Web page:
Brownwood school trustees have decided to wait as long as possible to choose between two policy options designed to ensure freedom of students’ religious expression, hoping that some legal clarity will materialize before classes begin Aug. 27.
School districts are required under a state law known as the Religious Liberties/Religious Viewpoints Anti-discrimination Act, to adopt either the model policy included in the legislation or its own provision that complies with the requirements of the act.
Dr. Sue Jones, Brownwood superintendent, said the three legal firms the school district uses in varying situations offered conflicting advice.
“There’s quite a bit of discrepancy in what they recommend,” Jones said. “It appears the district has a choice, but neither choice is very good.”
Some attorneys believe the model policy included in the legislation violates federal law and is possibly unconstitutional. Meanwhile, other attorneys advise that an alternative policy offered by the Texas Association of School Boards — the usual source of school district policies — does not conform to new state law.
The law was passed by the Texas Legislature this spring, and signed by Gov. Rick Perry in June. The governor held a ceremonial signing of the bill Tuesday.
“There will be law suits, you can count on that,” Brownwood school trustee Dr. Justin Murphy said as school board members pondered their choice Monday night.
Board members decided to delay any vote, and instead schedule a noon meeting on Friday, Aug. 24, the last weekday before classes begin Monday, Aug. 27, so the they can consider adopting a policy as required by the law.
“We will have the latest information, but no guarantee of any new information,” Jones told the board.
Jones explained that the legislation requires schools to treat a student’s voluntary religious expression — for example, in research topics or other class work — as it would a secular subject. It also ensures freedom of association, so that prayer groups can be organized in the same manner as others on campus.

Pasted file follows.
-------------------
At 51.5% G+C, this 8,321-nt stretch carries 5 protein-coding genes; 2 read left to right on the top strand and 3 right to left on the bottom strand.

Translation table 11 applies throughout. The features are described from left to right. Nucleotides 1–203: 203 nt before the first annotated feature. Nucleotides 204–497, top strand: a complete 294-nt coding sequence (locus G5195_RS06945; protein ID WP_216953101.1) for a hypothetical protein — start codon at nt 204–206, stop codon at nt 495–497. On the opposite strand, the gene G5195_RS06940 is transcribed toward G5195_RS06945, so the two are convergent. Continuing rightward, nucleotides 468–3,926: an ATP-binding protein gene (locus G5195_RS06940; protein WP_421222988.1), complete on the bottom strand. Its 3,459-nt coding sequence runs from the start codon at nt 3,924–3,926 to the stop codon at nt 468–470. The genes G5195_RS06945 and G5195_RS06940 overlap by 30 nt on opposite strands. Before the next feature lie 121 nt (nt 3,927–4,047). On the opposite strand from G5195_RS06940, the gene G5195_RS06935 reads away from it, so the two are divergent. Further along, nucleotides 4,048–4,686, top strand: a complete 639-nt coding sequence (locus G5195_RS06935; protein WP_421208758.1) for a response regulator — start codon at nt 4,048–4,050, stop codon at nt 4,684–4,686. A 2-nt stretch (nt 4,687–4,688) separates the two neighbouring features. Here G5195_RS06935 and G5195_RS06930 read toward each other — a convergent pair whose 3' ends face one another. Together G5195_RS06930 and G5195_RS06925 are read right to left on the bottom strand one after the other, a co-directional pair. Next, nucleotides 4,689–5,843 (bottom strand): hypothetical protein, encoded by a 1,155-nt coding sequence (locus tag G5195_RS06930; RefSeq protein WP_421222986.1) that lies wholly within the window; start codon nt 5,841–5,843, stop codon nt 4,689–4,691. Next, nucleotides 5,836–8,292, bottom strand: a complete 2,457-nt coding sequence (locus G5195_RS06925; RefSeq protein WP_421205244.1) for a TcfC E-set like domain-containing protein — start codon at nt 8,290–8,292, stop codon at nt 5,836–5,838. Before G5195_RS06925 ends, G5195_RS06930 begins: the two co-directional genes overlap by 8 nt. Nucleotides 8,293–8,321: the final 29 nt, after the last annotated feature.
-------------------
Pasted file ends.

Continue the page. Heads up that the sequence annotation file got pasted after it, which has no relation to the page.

The law, and its model policy, provides a complicated procedure on how students are selected to speak at functions like graduation, Jones said.
“We’ve not had a problem with this,” Jones said regarding previous ways student speakers have been chosen.
The law also requires certain disclaimers at functions at which students speak.
Trustee Mark Bradshaw proposed delaying any decision.
“I agree with Mark, and I’d like to buy as much time as we can,” trustee John Nickols said Monday night. “It can’t get any murkier than this.”
Jones said most policies by the state are provided by the Texas Association of School Boards, but the alternative policy it offers on this law came with the unusual recommendation that districts consult their own legal counsels regarding the matter.
Some of the provisions included in the model policy included in the legislation are as follows:
Student speakers will introduce football games, and make opening announcements during the school day and other events to be designated by the district. Students who are eligible to speak include those in the top two grades of the school who are student council officers, class officers in the school’s highest grade, football team captains and students in other positions of honor designated by the district. Students who meet those criteria and volunteer to speak publicly will have their names drawn randomly and assigned to speak at one of the events. A student must stay on the subject of the event and may not engage in obscene, vulgar, offensively lewd or indecent speech. The district will state orally or in writing that the district does not endorse the student’s speech.
The TASB option differs by making a provision for a weekly forum for student speakers, who will introduce pledges and a required moment of silence. Football games are not mentioned. It also defines the phrase “to publicly speak” as addressing an audience at a school event using the students’ own words that have not been approved in advance. It also excludes as public forums any situation at which other students are making only brief introductions or announcements.
Supporters of the model policy say the TASB policy would circumvent the law merely by having all speeches approved. Others believe the model policy is an attempt to override the U.S. Supreme Court’s ruling in Doe vs. Santa Fe ISD, which held that the Texas school district’s policy of student-led prayers at football games is unconstitutional.